Enjoying a post SHOT cigar with Nick, smoke billowing around both our heads, I turned to him and said, “Hey man. Can I tell you something?” Naturally, Nick is enthralled with all my dogmatic pronouncements. Hanging on my every word, he nodded along as I said, “I visited the guys at Manners today. I realized that I really hate a chassis. I think I’m a traditional stock man.” Heavy stuff being discussed this week in Vegas…
Truth be told, I’ve handled a couple of Manners’ Tactical stocks, and I’ve always been very impressed. They’re well built stocks, and based on their continued dominance in the PRS matches, it is safe to say that the guys and gals from Kansas City know a thing or two about building a proper rifle stock. The first to catch my eye was their EH8, pictured above. The EH8 is geared firmly at the hunters out there who need an accurate, but lightweight, comfortable stock for their Remington 7 or 700 patterned gun. From Manners’ website:
The EH8 is designed for a rem seven or 700 s/a with up to a Bart#2b with about a 1.4″ long shank. The average weight of this stock is 22 to 24 ounces with a 1/2″ pad and is about 2.75″ shorter than the EH6. The max LOP with a 1″ pad is 14.5″. It will take up to a BDL bottom metal but is really designed for a ADL. The overall shape of this stock is very rounded and form fitting to the action. The grip is a very traditional and straight, and has a just a hint of palm swell. The cheek is high and designed to get your head up for a larger objective scope.
Picking the stock off the rack, the first thing that strikes you is how damn light it is. Owing to the carbon fiber construction used throughout, it feels like it weighs nothing at all. Match it up to a whippy little barrel, and you’d have yourself a fine walking and stalking gun that would be perfectly suited to being carried from one mountain to another. The slightly elevated cheek riser is a welcome addition for those running slightly larger objectives, while the thin forend is perfect for shooting offhand. MSRP is ~$570 and they’re available for order right now in a number of different colors.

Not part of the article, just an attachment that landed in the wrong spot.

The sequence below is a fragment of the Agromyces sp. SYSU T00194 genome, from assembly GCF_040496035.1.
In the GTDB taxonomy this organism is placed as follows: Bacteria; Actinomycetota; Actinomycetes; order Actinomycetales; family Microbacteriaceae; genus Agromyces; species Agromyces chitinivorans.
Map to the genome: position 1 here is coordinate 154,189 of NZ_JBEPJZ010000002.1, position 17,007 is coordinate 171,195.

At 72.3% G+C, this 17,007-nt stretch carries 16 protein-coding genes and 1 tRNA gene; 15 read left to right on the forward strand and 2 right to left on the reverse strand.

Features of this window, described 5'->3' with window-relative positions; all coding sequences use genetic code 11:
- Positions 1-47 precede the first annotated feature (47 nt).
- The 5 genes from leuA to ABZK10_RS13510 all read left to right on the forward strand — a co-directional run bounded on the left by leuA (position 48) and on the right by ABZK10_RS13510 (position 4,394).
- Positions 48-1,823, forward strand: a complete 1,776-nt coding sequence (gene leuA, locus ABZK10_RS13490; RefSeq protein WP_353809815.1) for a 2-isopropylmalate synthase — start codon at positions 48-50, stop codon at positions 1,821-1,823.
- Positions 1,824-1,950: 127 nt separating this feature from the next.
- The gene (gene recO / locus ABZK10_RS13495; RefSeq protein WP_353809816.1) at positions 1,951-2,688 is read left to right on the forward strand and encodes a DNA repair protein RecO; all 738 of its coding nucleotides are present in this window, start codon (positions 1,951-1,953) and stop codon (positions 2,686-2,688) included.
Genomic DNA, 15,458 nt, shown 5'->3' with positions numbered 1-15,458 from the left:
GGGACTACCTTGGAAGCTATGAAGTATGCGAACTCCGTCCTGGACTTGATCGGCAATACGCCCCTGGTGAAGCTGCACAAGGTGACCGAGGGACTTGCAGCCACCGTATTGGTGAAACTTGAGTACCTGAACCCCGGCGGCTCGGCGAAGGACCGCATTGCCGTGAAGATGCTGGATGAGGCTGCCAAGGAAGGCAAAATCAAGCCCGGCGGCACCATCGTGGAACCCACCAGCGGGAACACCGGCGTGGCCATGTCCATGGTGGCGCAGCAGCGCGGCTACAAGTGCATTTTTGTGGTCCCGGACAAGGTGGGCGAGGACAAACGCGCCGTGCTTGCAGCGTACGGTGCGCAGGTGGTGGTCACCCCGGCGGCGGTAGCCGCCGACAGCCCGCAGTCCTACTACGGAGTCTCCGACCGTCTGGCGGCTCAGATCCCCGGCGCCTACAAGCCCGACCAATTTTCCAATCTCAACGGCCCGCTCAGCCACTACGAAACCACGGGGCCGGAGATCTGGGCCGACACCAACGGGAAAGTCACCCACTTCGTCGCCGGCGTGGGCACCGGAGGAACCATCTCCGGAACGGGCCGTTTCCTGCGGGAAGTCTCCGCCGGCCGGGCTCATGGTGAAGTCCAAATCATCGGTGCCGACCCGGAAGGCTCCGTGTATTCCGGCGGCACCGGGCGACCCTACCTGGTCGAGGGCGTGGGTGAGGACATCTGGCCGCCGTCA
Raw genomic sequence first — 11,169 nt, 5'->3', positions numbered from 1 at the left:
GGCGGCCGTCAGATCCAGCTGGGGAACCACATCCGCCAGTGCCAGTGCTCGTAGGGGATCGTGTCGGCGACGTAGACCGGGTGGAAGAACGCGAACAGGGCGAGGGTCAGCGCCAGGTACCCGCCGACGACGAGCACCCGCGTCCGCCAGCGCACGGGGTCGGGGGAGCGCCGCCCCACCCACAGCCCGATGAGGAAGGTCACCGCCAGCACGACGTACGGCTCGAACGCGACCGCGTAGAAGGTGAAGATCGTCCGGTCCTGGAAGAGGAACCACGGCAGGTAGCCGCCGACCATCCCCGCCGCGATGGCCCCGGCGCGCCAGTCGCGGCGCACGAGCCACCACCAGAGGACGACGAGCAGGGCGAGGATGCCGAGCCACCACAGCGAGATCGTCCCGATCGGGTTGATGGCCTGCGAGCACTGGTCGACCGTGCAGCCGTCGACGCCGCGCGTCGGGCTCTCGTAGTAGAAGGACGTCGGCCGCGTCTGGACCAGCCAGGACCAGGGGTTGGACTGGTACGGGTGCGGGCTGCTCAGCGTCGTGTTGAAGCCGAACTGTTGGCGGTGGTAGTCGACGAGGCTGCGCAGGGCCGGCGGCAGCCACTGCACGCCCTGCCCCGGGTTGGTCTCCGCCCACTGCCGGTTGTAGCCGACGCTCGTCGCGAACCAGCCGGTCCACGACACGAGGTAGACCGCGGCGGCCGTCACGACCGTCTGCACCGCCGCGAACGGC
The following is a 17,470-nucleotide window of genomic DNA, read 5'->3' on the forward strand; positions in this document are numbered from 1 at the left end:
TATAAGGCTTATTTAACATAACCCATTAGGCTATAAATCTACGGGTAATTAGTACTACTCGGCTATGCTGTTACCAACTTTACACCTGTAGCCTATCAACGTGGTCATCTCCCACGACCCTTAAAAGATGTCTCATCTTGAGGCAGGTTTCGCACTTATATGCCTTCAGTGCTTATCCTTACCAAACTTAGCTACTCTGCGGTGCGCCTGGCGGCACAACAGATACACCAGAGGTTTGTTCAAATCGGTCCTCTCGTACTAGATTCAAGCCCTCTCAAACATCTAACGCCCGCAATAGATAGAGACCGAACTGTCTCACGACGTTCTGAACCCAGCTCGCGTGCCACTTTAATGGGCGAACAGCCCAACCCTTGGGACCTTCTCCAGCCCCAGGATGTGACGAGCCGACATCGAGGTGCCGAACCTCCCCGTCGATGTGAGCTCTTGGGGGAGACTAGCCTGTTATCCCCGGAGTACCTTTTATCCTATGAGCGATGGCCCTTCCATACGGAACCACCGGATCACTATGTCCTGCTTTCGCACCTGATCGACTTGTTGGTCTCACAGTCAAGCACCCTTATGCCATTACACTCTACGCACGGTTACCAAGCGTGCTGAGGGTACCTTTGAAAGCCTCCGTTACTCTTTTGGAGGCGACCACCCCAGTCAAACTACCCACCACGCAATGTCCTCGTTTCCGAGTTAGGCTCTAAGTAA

The second stock that Manners was excited to show off is their competition chassis system. Geared firmly for the PRS style shooter, this stock features a broad flat forend, perfect for resting on barricades. Speaking of barricades, the new stock features a big, stout stop just forward of the mag well. But wait, there’s more!
Manners has designed this system to be able to accept a series of different accessories for competition, tactical, and long range hunting situations. At the booth, they were showing off their barricade stop, a tripod mount and this nifty little guy.
Their manufacturing supervisor, Andrew, tells me that this can be clipped on for usage against vertical supports like trees, posts, and car pillars. The forend also features a QD flush cup for either a sling or bipod use as well as a variety of QD cups stuck to the sides, and traditional sling mounts.
Manner’s demo unit also featured Badger Ordnance’s new for 2016 bottom metal. The magwell and release mechanism have been enhanced as part of this update to include a small barrier stop for those that choose to eschew the larger barrier stop option. You’ll also notice that they’ve swapped out what I call the AK style mag release in favor of something more reminiscent of the Walther PPQ magazine release. Manners thinks this will be a bit easier to manipulate out on the field of competition. This bottom metal is currently available on Badger Ordnance’s new M134 rifle that will be shipping in Q2 of this year.
Like all of Manner’s stocks, they’ll have the option to have an adjustable cheek piece and the functionality to fold the stock to the side for transport or cleaning. This folding mechanism is very stout and feels incredibly solid and well built in the hand.
The last addition to the lineup that Manners had to show off is their adjustable length of pull system that will be featured on the previously mentioned new offering from Badger Ordnance. It is a slick little push button affair that allows the stock to fold up to a small package, but can be extended quickly when the time to shoot comes. This system will only be available on the new Badger gun.